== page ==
Reviving the Biblical Ritual of Eglah Arufah


Modeled off of the eglah arufah ceremony, in February 2012, the Israeli Tzohar Association of Rabbis gathered to pray alongside the highway, on the spot where a female soldier was killed in a hit-and-run. The Torah’s case of the eglah arufah involves a corpse that is discovered between two settlements when no one knows who the murderer is. The priests and the elders of the nearest towns lead a unique ceremony and declare, “Our hands have not spilled this blood” (Deuteronomy 21:7). Due to the rampant abuse of immigrants and refugees, this ritual, in some fashion, must be revived today.

 

The 15th-century Portuguese Jewish philosopher Abravanel explains that the goal of the ritual is to jolt the residents from their normal routines to respond and take responsibility for the heinous crime that occurred. When murder occurs, life cannot go on as usual. Nechama Leibowitz describes: “responsibility for wrongdoing does not only lie with the perpetrator himself and even with the accessory. Lack of proper care and attention are also criminal. Whoever keeps to his own quiet corner and refuses to have anything to do with the ‘evil world’, who observes oppression and violence and does not stir a finger in protest cannot proclaim with a clear conscience that, ‘Our hands have not shed this blood’” (Nechama Leibowitz, Studies in Devarim, 207-208).

 

The Gemara says that the leaders are responsible, since they failed to provide this wanderer with food and escort (Sotah 38b). The16th-century Jewish thinker, the Maharal of Prague, explains that the poor wanderer was hungry and was killed while trying to steal food. Even though the victim died while committing an illegal act, the leaders who failed to feed him are responsible. Even though the town’s leaders did not do any direct harm, they are held responsible for the death.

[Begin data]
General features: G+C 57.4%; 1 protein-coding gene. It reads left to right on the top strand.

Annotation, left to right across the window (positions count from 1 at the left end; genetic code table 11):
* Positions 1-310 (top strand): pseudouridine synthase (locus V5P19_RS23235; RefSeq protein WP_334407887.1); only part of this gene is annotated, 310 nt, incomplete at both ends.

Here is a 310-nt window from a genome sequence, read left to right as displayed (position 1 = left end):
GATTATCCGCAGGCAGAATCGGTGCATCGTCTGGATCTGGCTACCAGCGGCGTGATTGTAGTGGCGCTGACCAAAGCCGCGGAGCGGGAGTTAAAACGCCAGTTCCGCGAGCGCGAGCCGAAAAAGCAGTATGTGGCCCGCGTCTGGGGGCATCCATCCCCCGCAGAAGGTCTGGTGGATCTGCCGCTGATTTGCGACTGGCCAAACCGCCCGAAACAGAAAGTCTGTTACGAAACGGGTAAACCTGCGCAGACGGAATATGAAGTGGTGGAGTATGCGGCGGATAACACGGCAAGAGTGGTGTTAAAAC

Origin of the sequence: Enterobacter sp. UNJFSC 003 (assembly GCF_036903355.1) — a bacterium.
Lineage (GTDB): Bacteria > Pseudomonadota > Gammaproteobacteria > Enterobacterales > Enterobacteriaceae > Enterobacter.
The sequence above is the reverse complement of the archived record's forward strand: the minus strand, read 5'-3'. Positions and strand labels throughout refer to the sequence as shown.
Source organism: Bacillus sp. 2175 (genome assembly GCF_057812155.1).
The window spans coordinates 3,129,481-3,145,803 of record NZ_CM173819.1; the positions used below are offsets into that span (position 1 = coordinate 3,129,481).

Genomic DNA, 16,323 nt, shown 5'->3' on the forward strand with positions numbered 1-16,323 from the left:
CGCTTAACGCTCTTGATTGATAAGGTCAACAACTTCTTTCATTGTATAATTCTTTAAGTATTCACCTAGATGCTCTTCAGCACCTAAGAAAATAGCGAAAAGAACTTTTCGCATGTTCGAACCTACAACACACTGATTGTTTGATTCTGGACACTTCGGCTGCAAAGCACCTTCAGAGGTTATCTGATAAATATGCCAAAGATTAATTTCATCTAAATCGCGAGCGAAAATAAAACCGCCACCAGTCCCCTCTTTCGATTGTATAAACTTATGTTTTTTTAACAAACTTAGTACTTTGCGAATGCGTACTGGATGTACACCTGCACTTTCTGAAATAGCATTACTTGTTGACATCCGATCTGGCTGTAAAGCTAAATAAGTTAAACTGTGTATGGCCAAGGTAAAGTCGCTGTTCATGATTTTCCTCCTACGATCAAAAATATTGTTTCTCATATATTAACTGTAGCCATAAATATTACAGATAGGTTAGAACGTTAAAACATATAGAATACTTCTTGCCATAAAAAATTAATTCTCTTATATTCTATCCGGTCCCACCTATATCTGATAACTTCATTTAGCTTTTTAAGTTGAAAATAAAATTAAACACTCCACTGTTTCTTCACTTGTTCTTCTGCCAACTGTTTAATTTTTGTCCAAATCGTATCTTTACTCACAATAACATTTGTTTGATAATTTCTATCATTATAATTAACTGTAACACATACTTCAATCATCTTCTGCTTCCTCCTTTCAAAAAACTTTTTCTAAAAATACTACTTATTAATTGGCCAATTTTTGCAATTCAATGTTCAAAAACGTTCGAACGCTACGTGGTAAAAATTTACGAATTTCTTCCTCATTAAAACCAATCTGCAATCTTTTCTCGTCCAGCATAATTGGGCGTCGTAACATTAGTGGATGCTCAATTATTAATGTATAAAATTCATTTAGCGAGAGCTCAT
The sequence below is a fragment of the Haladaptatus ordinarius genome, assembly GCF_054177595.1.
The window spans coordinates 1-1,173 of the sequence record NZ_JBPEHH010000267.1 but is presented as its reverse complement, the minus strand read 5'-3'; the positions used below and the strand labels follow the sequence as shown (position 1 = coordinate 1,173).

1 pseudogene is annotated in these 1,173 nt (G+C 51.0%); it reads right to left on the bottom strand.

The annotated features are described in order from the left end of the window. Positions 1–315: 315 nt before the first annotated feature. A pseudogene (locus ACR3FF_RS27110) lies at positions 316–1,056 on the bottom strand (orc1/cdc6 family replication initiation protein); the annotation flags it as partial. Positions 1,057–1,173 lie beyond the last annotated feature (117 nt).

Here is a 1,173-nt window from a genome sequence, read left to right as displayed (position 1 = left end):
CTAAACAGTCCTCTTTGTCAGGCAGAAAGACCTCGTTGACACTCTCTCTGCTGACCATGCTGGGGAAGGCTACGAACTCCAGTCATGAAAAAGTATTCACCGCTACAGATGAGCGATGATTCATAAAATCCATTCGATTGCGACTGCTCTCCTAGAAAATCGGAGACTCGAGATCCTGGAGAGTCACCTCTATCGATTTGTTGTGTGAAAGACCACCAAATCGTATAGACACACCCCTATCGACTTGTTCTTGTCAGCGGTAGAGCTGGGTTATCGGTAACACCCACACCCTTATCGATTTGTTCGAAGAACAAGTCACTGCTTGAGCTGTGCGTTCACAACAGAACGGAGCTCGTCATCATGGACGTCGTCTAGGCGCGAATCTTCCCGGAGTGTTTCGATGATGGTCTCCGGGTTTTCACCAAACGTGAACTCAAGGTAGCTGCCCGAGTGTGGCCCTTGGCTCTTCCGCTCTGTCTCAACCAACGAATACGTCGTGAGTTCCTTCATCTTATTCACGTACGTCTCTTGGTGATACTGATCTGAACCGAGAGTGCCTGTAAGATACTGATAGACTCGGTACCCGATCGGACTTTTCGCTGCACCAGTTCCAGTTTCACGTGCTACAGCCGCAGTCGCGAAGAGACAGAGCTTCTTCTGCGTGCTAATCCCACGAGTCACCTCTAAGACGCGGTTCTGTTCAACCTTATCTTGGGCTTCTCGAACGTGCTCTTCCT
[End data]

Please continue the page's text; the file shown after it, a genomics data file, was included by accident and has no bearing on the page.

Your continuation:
Just as the wanderer who was commemorated through the eglah arufah broke the law, so too undocumented immigrants today, who are fleeing poverty and violence, break the law. Nevertheless, the leaders who turn a blind eye to their needs are responsible for their suffering. In the case in Deuteronomy, the individual was guilty of theft, a sin condemned very strongly by Jewish law on a Biblical level. Rav Ahron Soloveichik writes: “We assume that the person was starving and attempted an armed robbery in order to obtain food” (Logic of the Heart, Logic of the Mind, 175). This is all the more true with someone crossing international borders without documentation which is not an act condemned by Jewish law, and although we are bound by the law of the land, there is no reason why we should take less responsibility than in the case of the eglah arufah.

 

The idea that leaders are accountable for their generation is prevalent in Jewish thought. “As long as one is but an ordinary scholar, one has no concern with the congregation and is not punished [for its lapses], but as soon as one is appointed head and dons the cloak [of leadership], one must no longer say: ‘I live for my own benefit, I care not about the congregation,’ but the whole burden of the community is on one’s shoulders. If one sees a person causing suffering to another, or transgressing, and does not prevent them, then one is held punishable” (Shemot Rabba 27:9).